MagicBook App Transforms Reading into an Active, 3D Endeavor
These days, it seems kids learn how to operate their parents’ iPads before they learn to read—and that can be problematic, says Marjorie Knepp, co-founder of Ann Arbor, MI-based augmented reality startup MagicBook. After all, how can a set of bound pages possibly compare to a gadget that produces colors, sounds, games, cartoons, and movies?
Knepp, a parent who has 15 years of experience working as a project manager at tech companies, is a voracious reader who grew up “devouring” books. Not long ago, she came across some research that showed kids are reading less and less, which negatively impacts their intellectual development.
“I recall my time [during childhood] in the library so fondly,” Knepp explains. “I wanted to give that back to kids by connecting the technology they use every day to books. I love paper books, but I also love technology. Our vision is to bring the two worlds together and help kids engage with books in a whole new way.”
To that end, MagicBook has created a mobile app that, in Knepp’s words, makes books come alive. Thanks to augmented reality technology, MagicBook consumers can use their phones or tablets as viewfinders and scan pages, activating interactive layers that include sound and 3D images. Most other products in this space require special books that have codes or other technologies that tell the phone what to do. MagicBook works by recognizing an image or specific text. It’s so simple that even young children can use it, she adds.
“I was really thinking about myself when we created MagicBook,” says co-founder Christina York. “I’m an avid reader. I was reading sea stories and I wanted to learn more about boats. I thought, ‘Wouldn’t it be great if I could look at the page through a phone and have that information explode?’”
York says MagicBook is still in the proof of concept stage, but the company is already getting some fairly high-profile attention. (More on that in a minute.) If all goes according to plan, MagicBook users won’t need to buy special books to use with the app. Instead, the company will start with children’s books in the public domain—titles, like “Where the Wild Things Are,” that most parents already have on their shelves. Knepp says MagicBook will make money charging a subscription fee for its content or through single-book sales.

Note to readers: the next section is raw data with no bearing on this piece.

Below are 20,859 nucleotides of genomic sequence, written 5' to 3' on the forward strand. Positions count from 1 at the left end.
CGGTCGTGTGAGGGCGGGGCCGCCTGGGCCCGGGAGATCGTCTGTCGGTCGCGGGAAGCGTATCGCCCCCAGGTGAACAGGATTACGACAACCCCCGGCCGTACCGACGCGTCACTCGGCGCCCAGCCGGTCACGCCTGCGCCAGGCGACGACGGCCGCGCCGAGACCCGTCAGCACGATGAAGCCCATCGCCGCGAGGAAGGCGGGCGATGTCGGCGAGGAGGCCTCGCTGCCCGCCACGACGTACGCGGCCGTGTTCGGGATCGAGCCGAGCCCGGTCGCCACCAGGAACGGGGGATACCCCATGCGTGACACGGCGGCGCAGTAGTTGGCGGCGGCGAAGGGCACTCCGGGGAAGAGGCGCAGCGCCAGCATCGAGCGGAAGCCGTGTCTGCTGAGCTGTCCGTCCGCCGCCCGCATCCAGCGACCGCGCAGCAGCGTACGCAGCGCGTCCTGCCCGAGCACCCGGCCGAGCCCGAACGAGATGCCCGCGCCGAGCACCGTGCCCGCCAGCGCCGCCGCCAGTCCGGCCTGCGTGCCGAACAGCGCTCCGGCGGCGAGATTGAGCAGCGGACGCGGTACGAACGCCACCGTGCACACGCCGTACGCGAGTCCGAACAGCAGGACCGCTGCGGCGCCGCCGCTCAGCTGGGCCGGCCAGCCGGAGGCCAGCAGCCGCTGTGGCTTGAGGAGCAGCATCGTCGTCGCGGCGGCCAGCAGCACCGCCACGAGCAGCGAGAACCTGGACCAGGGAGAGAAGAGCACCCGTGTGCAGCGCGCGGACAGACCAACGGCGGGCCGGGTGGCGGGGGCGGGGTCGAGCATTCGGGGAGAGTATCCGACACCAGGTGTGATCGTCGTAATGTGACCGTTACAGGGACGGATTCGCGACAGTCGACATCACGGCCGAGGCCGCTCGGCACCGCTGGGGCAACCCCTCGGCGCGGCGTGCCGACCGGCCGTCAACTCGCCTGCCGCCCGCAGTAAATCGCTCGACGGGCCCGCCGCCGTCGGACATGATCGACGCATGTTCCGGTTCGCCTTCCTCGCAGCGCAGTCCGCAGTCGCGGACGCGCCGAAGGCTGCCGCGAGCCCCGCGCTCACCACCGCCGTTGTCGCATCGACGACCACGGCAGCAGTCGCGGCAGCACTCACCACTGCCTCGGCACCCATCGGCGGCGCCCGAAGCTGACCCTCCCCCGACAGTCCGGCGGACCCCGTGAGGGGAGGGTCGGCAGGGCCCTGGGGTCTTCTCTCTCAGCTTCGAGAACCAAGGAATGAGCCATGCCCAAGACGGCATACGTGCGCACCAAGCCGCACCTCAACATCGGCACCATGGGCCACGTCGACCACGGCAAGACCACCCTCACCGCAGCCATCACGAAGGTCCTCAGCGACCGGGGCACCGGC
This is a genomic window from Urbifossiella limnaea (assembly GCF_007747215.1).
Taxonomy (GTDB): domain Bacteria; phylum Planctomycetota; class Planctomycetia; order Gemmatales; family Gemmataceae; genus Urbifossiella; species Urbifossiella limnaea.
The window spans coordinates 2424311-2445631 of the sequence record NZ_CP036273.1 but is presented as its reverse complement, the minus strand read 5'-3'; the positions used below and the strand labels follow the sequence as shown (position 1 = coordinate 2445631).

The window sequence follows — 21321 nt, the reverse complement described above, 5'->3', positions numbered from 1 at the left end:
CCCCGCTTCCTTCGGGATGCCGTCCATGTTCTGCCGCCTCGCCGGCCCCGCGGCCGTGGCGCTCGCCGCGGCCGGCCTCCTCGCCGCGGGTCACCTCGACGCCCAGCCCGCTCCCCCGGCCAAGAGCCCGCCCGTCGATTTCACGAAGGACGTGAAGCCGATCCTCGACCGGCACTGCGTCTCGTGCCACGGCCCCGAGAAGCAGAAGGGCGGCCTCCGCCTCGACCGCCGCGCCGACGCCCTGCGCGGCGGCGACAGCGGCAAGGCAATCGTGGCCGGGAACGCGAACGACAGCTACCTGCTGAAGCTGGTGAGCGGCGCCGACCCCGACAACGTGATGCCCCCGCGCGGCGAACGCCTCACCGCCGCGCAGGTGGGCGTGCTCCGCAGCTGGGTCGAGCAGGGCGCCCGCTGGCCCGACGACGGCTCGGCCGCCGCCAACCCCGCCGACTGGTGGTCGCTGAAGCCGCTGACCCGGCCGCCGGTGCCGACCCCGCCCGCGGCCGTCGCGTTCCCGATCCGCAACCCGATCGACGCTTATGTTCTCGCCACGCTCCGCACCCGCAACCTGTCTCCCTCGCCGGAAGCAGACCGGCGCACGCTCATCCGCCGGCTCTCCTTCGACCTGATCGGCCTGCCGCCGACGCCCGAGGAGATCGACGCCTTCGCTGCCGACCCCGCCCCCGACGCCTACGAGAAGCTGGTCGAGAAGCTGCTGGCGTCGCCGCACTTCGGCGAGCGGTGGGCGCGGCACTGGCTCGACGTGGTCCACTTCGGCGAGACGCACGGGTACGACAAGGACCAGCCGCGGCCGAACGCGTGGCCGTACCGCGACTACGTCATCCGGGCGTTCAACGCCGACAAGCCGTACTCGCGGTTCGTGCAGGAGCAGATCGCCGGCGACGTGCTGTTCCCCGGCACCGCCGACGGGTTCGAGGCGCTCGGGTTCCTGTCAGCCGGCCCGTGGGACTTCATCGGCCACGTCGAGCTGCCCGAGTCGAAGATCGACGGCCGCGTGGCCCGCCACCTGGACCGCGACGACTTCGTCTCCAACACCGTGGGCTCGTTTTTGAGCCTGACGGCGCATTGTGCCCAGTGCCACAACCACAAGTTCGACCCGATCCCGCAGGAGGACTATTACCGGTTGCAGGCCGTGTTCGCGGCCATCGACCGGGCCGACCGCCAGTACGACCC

MagicBook was formed at Detroit Startup Weekend late last year, where it went on to win the People’s Choice award. From there, the company competed in the Consumer Electronics Show’s Global Startup Battle in January. MagicBook took top honors in the Startup Women track, and it came in first runner up in the Empower Education track.
The company was given free booth space at CES as part of its prize, which led to CNET stopping by and deciding to shoot a video profiling the company. It’s been a whirlwind couple of months, Knepp says. “We’re pretty happy with the way things are going,” she says. “The feedback we’ve gotten has been overwhelmingly positive.”
As MagicBook continues to work on building a prototype, the company hopes to work with teachers and librarians to get its app in the hands of kids and parents. Though the company hasn’t sought formal outside investment yet, it plans to close on seed funding from an angel investor soon.
MagicBook plans to release a closed beta version this spring, with a public version planned for late summer or early fall. (If you’re interested in helping the company test its app, go to the MagicBook website and fill out the “contact us” form.)
As for further out in the future, Knepp says, “I hope MagicBook can grow with the reader. The way we envision it, they’ll eventually be able to add their own content—an early form of fan fiction, if you will. We want kids to engage with reading as an active endeavor.”